Inspired by recent developments in full-duplex (FD) communications, we consider an opportunistic spectrum access (OSA) network in which secondary users (SUs) are capable of partial/complete self-interference suppression (SIS). This enables them to operate in either simultaneous transmit-and-sense (TS) or simultaneous transmit-and-receive (TR) modes, with the goal of achieving improved primary user (PU) detection and/or higher SU throughput. We first consider an overlay OSA setup, and we study the TS and TR modes. We also explore the spectrum awareness/efficiency tradeoff and determine an efficient adaptive strategy for the SU link.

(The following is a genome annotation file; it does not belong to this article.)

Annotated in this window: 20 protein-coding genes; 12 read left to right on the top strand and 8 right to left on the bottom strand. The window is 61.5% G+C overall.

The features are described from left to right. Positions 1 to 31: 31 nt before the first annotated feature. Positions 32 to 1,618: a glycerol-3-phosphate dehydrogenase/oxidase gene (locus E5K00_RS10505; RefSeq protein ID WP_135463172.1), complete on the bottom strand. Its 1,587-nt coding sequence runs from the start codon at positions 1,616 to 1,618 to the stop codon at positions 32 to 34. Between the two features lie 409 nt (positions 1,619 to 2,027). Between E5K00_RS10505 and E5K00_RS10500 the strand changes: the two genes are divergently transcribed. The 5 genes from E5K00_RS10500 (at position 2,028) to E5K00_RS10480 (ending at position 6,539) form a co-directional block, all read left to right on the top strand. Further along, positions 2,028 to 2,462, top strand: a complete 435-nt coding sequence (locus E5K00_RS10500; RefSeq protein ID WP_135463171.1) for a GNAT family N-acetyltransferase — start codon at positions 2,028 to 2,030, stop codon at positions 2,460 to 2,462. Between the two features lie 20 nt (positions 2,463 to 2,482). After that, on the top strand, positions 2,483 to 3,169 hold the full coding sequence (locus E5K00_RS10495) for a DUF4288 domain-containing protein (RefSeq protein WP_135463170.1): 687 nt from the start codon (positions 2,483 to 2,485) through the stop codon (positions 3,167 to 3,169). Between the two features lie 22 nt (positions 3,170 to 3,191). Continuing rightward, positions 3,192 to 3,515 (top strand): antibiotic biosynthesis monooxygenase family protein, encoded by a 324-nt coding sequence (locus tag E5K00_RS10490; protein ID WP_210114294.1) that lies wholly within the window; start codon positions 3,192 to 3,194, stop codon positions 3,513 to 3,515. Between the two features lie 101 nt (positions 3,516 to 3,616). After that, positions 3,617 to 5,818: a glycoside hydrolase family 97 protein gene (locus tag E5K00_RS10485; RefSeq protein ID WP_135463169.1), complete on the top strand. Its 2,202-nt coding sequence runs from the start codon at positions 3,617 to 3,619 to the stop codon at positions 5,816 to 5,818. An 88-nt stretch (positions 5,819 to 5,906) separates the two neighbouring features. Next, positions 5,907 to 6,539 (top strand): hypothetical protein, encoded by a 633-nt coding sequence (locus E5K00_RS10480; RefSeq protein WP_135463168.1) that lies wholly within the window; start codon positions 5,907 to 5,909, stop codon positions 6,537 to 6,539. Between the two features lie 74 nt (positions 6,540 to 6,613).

We then consider a spectrum underlay model, with the objective of optimizing SUs’ transmission powers so as to maximize the sum-throughput of $K$ FD secondary links subject to a PU outage constraint. Operating in an FD fashion is not always efficient for SUs. Hence, we propose an optimal policy for switching between FD and half-duplex. The criteria for this policy depend mainly on the SIS capabilities of SUs. Finally, we propose a mode selection algorithm for the switching process. Numerical results indicate that operating in the TS mode can reduce the PU outage probability by up to 100% compared with the classical listen-before-talk scheme.